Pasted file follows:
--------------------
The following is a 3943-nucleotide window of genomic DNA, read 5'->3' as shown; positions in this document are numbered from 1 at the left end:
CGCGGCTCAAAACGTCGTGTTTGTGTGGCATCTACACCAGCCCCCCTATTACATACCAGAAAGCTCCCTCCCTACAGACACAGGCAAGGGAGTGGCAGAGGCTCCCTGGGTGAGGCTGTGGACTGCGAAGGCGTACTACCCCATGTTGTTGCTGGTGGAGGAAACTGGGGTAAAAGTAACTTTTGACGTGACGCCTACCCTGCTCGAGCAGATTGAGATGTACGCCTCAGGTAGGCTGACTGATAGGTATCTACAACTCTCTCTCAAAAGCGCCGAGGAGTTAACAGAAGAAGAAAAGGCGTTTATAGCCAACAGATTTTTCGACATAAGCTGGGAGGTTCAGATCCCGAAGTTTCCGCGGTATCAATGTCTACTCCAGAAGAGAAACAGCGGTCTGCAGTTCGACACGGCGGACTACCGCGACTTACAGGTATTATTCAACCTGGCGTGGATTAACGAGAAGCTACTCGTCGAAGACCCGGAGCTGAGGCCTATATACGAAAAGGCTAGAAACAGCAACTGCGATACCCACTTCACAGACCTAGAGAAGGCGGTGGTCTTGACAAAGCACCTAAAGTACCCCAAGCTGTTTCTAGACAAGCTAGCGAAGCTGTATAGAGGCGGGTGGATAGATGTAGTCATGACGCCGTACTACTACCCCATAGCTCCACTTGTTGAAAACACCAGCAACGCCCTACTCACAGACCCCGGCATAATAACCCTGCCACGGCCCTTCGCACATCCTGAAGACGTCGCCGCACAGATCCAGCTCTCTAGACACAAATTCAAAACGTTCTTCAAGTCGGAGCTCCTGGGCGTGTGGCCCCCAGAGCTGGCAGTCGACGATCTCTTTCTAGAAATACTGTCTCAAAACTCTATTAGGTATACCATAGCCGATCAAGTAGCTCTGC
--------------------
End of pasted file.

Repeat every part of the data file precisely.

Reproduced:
The following is a 3943-nucleotide window of genomic DNA, read 5'->3' as shown; positions in this document are numbered from 1 at the left end:
CGCGGCTCAAAACGTCGTGTTTGTGTGGCATCTACACCAGCCCCCCTATTACATACCAGAAAGCTCCCTCCCTACAGACACAGGCAAGGGAGTGGCAGAGGCTCCCTGGGTGAGGCTGTGGACTGCGAAGGCGTACTACCCCATGTTGTTGCTGGTGGAGGAAACTGGGGTAAAAGTAACTTTTGACGTGACGCCTACCCTGCTCGAGCAGATTGAGATGTACGCCTCAGGTAGGCTGACTGATAGGTATCTACAACTCTCTCTCAAAAGCGCCGAGGAGTTAACAGAAGAAGAAAAGGCGTTTATAGCCAACAGATTTTTCGACATAAGCTGGGAGGTTCAGATCCCGAAGTTTCCGCGGTATCAATGTCTACTCCAGAAGAGAAACAGCGGTCTGCAGTTCGACACGGCGGACTACCGCGACTTACAGGTATTATTCAACCTGGCGTGGATTAACGAGAAGCTACTCGTCGAAGACCCGGAGCTGAGGCCTATATACGAAAAGGCTAGAAACAGCAACTGCGATACCCACTTCACAGACCTAGAGAAGGCGGTGGTCTTGACAAAGCACCTAAAGTACCCCAAGCTGTTTCTAGACAAGCTAGCGAAGCTGTATAGAGGCGGGTGGATAGATGTAGTCATGACGCCGTACTACTACCCCATAGCTCCACTTGTTGAAAACACCAGCAACGCCCTACTCACAGACCCCGGCATAATAACCCTGCCACGGCCCTTCGCACATCCTGAAGACGTCGCCGCACAGATCCAGCTCTCTAGACACAAATTCAAAACGTTCTTCAAGTCGGAGCTCCTGGGCGTGTGGCCCCCAGAGCTGGCAGTCGACGATCTCTTTCTAGAAATACTGTCTCAAAACTCTATTAGGTATACCATAGCCGATCAAGTAGCTCTGC